Chronic Fatigue photo of tired dog

Chronic Fatigue

and Environmental Factors

Chronic fatigue is not considered to be an environmentally induced illness but environmental factors contribute to this multi-factorial disease process. A study by the American Academy of Environmental Medicine looked at 100 patients with the Chronic Fatigue Syndrome and found that 93 of them had a positive urinalysis for mycotoxins. However, treatment of the mycotoxins alone will usually not improve the fatigue. There appears to be compromise of the neurologic, endocrine, and immunologic systems with chronic fatigue. This compromise creates an inability of the body’s mitochondria to fully function. This leads to a loss of energy and the symptom of chronic fatigue.

The laboratory evaluation for chronic fatigue involves evaluations of the immunologic, endocrine, and neurologic systems. The neurotoxins are evaluated with provoked urinalyses and the endocrine system is evaluated using standard blood testing. The immunologic system is evaluated using a combination of blood and urine testing.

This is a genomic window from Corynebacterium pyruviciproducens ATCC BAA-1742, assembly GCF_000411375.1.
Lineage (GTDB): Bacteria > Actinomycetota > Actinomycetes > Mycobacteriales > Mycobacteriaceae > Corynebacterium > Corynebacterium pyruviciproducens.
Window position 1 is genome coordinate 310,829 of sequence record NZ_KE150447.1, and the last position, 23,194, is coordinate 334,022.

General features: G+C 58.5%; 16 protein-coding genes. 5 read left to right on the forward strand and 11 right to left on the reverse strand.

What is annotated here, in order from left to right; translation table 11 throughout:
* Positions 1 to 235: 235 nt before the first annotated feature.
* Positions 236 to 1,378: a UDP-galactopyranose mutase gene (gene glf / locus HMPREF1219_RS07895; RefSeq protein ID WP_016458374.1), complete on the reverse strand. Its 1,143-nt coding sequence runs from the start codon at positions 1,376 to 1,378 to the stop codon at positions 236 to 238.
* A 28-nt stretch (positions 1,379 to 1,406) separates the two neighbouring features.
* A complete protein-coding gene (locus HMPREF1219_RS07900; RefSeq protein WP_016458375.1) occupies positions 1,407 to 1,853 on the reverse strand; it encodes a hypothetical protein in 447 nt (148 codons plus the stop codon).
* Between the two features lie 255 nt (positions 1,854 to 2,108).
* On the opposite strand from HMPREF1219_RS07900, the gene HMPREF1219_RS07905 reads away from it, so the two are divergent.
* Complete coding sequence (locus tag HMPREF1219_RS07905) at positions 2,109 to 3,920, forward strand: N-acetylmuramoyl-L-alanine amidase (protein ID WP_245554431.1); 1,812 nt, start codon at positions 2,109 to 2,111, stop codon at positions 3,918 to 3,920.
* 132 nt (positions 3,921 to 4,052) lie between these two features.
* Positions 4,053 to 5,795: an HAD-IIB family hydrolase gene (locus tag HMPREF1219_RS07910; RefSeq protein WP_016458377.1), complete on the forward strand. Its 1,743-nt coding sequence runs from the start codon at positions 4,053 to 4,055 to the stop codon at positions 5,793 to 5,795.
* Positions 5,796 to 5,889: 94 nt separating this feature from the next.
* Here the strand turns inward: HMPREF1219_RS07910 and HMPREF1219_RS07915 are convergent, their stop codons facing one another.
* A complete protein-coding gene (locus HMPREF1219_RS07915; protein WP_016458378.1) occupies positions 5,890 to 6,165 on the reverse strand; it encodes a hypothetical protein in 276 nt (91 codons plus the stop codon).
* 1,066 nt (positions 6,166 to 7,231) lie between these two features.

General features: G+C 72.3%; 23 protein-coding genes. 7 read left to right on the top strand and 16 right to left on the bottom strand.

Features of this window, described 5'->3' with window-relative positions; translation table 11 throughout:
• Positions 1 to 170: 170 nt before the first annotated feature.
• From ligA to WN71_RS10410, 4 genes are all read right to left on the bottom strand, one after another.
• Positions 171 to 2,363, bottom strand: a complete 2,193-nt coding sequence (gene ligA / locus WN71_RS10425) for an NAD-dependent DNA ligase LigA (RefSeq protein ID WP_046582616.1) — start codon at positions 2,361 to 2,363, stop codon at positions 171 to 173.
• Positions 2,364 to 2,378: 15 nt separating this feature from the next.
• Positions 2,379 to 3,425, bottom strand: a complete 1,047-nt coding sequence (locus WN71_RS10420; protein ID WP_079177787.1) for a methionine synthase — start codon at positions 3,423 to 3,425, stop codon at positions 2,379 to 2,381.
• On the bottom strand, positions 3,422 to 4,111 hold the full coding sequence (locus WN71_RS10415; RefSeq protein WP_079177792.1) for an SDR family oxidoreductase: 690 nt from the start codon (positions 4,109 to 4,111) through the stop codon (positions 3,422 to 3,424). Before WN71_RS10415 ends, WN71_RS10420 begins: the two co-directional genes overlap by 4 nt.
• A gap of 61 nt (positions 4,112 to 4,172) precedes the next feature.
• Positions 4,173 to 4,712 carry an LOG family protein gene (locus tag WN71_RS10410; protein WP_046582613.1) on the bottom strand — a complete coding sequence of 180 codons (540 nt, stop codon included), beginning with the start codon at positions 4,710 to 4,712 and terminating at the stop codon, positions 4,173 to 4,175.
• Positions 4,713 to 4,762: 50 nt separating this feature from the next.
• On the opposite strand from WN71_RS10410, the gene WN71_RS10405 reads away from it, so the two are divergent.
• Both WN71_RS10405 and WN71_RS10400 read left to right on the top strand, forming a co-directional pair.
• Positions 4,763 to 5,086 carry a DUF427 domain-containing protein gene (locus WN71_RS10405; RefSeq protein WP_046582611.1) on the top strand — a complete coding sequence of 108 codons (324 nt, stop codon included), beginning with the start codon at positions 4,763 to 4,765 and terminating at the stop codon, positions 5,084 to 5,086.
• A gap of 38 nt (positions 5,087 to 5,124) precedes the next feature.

Treatments for Chronic Fatigue

Intravenous therapies, ozone/UBI treatments, EBOO (extracorporeal blood oxygenation and oxygenation), dietary management, and nutritional supplements are used in various combinations in the treatment of chronic fatigue depending on the results of the laboratory testing.

The management of chronic fatigue follows basic tenets of environmental medicine: lower the total body burden of xenobiotics, support the endocrine system, and correct any intestinal issues present to increase energy production in the cells.